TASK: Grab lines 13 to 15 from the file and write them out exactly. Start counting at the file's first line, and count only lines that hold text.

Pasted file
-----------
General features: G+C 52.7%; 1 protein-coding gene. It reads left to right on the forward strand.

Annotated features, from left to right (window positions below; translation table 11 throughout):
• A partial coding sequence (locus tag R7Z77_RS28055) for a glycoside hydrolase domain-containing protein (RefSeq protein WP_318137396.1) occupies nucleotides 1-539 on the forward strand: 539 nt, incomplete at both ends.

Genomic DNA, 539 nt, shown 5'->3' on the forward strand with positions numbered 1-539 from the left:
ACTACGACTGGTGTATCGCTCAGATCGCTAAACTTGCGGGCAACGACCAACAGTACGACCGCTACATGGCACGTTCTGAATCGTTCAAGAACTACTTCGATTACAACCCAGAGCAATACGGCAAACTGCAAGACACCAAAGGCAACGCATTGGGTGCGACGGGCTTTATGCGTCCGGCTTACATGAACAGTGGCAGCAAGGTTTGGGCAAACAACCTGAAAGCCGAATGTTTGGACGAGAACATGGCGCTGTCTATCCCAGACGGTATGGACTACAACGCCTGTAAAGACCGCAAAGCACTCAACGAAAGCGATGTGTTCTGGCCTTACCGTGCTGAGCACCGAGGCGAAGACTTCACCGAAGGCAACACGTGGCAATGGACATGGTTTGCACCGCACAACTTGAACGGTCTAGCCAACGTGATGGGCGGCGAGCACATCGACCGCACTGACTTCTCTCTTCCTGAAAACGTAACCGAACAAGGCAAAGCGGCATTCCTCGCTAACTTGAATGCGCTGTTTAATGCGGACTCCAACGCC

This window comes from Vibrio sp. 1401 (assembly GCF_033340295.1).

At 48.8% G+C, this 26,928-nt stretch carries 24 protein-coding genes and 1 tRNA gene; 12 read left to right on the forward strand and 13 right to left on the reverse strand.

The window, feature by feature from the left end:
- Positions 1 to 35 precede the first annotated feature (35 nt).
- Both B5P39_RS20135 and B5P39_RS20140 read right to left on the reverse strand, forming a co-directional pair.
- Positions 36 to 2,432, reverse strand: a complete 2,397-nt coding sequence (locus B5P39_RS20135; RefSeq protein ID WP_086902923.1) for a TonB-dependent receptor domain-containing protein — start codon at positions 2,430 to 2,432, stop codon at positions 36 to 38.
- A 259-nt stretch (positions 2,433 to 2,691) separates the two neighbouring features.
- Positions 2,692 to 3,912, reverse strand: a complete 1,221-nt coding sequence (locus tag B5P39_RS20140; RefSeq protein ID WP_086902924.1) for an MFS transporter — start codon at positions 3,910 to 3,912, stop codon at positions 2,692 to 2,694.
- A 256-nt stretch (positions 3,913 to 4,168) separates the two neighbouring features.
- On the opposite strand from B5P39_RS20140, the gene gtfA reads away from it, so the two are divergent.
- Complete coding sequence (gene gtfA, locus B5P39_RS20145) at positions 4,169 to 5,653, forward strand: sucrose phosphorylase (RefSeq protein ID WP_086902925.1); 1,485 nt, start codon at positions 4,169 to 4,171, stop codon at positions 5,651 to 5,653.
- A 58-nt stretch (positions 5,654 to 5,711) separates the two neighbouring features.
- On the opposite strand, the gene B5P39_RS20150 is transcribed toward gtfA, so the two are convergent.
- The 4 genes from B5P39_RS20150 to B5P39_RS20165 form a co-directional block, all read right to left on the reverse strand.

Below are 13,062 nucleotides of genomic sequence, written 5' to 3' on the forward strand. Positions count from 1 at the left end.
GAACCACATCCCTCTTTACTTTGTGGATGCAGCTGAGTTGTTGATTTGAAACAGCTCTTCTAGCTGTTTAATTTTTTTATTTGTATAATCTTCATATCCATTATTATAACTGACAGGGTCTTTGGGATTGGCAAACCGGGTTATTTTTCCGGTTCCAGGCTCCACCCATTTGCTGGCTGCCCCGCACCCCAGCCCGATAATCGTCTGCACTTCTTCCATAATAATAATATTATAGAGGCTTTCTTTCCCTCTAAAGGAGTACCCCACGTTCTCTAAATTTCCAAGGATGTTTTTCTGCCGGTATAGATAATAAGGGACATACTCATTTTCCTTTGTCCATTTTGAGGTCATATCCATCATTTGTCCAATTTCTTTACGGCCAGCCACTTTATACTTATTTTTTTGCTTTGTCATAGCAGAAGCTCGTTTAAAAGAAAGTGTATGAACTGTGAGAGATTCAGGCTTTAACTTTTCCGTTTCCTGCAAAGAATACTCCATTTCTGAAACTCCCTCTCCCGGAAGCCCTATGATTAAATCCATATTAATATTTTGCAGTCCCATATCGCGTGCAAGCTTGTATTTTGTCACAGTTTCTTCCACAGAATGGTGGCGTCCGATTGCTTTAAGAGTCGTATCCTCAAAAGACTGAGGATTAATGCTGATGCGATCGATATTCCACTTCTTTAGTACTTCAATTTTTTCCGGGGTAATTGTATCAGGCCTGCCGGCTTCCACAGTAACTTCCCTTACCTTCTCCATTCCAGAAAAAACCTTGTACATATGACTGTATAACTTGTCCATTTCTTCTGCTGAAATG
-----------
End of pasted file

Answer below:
- Positions 2,692 to 3,912, reverse strand: a complete 1,221-nt coding sequence (locus tag B5P39_RS20140; RefSeq protein ID WP_086902924.1) for an MFS transporter — start codon at positions 3,910 to 3,912, stop codon at positions 2,692 to 2,694.
- A 256-nt stretch (positions 3,913 to 4,168) separates the two neighbouring features.
- On the opposite strand from B5P39_RS20140, the gene gtfA reads away from it, so the two are divergent.